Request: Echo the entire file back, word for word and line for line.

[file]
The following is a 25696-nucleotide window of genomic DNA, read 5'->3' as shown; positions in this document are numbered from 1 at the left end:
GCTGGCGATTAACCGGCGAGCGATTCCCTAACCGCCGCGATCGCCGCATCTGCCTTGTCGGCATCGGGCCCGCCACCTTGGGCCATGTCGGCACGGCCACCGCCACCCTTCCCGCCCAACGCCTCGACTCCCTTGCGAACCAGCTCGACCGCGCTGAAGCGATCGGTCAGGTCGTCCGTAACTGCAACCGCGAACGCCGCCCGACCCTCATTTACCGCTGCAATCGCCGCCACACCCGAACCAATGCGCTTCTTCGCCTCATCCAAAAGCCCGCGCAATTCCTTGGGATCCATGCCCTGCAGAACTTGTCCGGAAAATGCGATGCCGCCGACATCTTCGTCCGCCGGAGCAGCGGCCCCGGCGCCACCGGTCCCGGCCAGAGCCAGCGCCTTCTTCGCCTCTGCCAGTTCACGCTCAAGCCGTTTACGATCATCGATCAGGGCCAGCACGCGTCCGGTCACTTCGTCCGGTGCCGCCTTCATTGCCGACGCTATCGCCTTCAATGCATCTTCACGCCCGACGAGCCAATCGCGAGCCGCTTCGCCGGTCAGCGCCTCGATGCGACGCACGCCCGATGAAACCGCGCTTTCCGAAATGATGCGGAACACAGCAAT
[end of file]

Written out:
The following is a 25696-nucleotide window of genomic DNA, read 5'->3' as shown; positions in this document are numbered from 1 at the left end:
GCTGGCGATTAACCGGCGAGCGATTCCCTAACCGCCGCGATCGCCGCATCTGCCTTGTCGGCATCGGGCCCGCCACCTTGGGCCATGTCGGCACGGCCACCGCCACCCTTCCCGCCCAACGCCTCGACTCCCTTGCGAACCAGCTCGACCGCGCTGAAGCGATCGGTCAGGTCGTCCGTAACTGCAACCGCGAACGCCGCCCGACCCTCATTTACCGCTGCAATCGCCGCCACACCCGAACCAATGCGCTTCTTCGCCTCATCCAAAAGCCCGCGCAATTCCTTGGGATCCATGCCCTGCAGAACTTGTCCGGAAAATGCGATGCCGCCGACATCTTCGTCCGCCGGAGCAGCGGCCCCGGCGCCACCGGTCCCGGCCAGAGCCAGCGCCTTCTTCGCCTCTGCCAGTTCACGCTCAAGCCGTTTACGATCATCGATCAGGGCCAGCACGCGTCCGGTCACTTCGTCCGGTGCCGCCTTCATTGCCGACGCTATCGCCTTCAATGCATCTTCACGCCCGACGAGCCAATCGCGAGCCGCTTCGCCGGTCAGCGCCTCGATGCGACGCACGCCCGATGAAACCGCGCTTTCCGAAATGATGCGGAACACAGCAAT